Karan Johar [ Images ] gracefully and gamely accepted this unusual assignment. Here is his review:
A split screen, conversation film about urban angst, quest for love and hardcore cynicism... Sounds interesting, doesn't it?
Well, Good Morning, Good Night delivers on most accounts what it promises to be -- a cerebral joyride.
Set in New York, on a New Year night, the film manages to establish the harsh, emotional landscape of the subject in the first three minutes. A random call from a 'virgin caller backer', Turiya (Manu Narayan) wakes up Moira (Seema Rahmani) in a hotel room and leads to a night long conversation between the two about love, life and longing.
This 88-minute film, replete with insights about movies (Harry Met Sally v/s Matrix), masti (banana v/s melons) and magic (romance v\s skepticism) is very Woody Allen-esque in its concept (black and white treatment, jazz soundtrack and a geeky hero) and is predictably weighed down by the pitfall of this genre -- two characters speaking on the phone through the entire length of the narrative.
The attempts to veer away from this monotony with spoofy flashbacks and intercuts of drunk friends don't quite make the cut. However, what really works in the film's favour is its ability to make you smile, laugh, ponder and finally reflect on the lonely lives people lead in cities.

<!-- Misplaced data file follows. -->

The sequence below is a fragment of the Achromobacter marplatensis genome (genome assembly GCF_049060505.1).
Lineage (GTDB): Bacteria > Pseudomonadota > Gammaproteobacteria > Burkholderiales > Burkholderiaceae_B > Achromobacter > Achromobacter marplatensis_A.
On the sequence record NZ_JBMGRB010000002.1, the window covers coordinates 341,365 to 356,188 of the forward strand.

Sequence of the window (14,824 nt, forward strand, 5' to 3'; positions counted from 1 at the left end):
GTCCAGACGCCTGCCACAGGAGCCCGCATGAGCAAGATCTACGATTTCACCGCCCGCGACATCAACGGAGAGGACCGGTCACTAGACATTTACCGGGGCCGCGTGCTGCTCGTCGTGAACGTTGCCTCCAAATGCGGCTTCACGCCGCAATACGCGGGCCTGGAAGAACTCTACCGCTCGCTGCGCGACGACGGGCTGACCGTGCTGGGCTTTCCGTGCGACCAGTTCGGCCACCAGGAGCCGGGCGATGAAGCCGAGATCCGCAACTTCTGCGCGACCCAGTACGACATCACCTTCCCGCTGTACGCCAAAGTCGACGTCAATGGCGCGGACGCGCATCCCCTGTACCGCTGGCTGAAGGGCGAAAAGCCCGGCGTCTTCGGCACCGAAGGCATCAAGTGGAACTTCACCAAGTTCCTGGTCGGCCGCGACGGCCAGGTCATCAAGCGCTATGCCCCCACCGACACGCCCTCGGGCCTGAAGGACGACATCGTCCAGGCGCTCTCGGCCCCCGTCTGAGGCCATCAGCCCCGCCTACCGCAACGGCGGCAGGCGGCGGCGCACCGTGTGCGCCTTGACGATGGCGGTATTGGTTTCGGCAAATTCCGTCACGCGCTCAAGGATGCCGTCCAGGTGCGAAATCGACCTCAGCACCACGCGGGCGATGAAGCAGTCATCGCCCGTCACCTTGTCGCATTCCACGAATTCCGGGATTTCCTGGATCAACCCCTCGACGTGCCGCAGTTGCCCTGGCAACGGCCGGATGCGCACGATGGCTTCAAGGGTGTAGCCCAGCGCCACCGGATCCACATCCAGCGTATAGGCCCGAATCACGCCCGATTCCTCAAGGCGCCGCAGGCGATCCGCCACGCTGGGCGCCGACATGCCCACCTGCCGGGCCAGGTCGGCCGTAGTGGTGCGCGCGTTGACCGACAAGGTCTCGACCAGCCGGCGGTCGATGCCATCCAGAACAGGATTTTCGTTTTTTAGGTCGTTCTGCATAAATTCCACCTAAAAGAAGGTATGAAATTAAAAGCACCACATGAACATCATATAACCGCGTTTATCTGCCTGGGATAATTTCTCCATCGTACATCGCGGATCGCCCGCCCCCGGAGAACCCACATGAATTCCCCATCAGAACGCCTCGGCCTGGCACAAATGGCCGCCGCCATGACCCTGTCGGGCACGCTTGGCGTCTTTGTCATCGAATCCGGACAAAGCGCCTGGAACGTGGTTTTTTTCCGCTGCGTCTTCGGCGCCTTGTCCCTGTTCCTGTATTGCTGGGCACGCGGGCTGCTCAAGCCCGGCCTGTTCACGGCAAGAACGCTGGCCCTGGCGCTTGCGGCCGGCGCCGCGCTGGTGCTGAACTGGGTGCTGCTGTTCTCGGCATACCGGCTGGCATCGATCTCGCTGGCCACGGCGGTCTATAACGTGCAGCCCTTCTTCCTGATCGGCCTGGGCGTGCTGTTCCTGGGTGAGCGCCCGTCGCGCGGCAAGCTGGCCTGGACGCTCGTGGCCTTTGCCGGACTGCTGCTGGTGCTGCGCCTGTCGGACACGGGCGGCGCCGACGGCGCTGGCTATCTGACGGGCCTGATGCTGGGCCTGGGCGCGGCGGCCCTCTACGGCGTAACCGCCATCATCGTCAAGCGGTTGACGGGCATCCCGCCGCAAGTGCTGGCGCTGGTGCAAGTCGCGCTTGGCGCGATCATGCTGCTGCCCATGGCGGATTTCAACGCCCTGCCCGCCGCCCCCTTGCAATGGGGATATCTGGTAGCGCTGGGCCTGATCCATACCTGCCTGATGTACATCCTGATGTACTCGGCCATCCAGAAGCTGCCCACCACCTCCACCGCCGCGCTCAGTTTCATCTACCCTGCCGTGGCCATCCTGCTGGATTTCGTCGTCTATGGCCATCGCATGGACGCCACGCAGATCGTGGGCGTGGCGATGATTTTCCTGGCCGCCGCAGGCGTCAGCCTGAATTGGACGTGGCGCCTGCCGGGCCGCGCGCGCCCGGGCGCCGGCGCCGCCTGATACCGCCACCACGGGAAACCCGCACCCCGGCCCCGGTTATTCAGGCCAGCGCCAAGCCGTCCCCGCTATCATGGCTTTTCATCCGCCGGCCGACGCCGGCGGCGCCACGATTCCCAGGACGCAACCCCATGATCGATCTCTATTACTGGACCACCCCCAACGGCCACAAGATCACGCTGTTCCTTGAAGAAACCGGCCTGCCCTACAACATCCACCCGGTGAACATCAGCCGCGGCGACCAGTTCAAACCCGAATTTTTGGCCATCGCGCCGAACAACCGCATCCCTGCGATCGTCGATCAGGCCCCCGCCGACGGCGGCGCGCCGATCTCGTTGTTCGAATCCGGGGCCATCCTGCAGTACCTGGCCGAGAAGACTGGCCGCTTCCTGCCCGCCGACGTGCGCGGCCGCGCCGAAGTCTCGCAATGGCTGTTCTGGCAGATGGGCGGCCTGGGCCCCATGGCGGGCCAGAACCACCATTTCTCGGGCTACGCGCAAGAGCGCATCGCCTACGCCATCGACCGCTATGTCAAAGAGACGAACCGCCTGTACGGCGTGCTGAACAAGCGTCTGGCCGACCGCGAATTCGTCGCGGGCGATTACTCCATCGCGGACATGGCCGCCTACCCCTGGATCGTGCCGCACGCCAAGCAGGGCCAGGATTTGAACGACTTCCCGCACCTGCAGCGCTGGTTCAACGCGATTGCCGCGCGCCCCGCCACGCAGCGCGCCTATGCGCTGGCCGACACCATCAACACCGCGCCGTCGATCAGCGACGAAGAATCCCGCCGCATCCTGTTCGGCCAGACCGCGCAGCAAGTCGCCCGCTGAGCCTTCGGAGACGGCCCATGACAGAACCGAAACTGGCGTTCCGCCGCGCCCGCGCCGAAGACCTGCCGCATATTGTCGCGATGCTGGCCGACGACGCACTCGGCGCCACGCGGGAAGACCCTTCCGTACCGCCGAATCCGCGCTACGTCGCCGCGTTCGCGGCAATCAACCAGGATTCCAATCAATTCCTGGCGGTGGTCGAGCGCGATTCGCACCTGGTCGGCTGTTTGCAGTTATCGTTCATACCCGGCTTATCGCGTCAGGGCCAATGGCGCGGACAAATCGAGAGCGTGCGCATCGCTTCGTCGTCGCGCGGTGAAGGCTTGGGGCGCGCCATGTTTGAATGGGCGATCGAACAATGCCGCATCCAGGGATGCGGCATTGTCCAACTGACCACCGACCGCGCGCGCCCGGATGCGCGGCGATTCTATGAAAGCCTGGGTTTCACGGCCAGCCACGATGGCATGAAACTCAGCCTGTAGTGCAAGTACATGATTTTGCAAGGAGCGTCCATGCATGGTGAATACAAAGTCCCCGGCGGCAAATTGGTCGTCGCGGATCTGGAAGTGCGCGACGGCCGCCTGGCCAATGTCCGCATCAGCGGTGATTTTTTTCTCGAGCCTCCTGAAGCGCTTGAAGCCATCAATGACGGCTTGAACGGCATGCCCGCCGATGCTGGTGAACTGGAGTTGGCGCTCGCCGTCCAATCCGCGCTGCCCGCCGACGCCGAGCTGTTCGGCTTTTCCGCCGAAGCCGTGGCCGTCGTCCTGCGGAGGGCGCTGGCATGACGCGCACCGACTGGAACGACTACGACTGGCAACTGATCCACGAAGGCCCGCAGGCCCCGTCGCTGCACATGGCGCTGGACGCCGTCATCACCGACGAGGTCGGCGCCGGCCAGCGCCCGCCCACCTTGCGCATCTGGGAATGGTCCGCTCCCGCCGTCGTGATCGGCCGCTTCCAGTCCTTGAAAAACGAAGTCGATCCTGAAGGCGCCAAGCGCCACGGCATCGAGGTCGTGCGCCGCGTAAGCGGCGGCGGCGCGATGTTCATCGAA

Conversation films always need the actors to infuse their real life personalities into their characters so as not to sound like 'actors' and this tightrope walk is managed very well by the lead pair. In fact, they are the lifelines of GMGN.
Manu Narayan showcases his versatility in flashbacks and manages effectively to portray the pathos of a geek's life without melodrama.
Sudhish Kamath and Shilpa Rathnam weave a fairly engaging screenplay but the dialogue could have done with more wit.
The film delivers on all technical accounts and a special mention to the background score that manages to capture the mood without being intrusive.
Despite some minor shortcomings, Sudhish Kamath deserves to be lauded for attempting this novel narrative. It is extremely complicated to shoot a long drawn conversation between two characters in two different locations without losing the continuity or the essence of their repartee. Kamath manages to make you believe that you are listening in to a real phone chat and that is his victory as a filmmaker.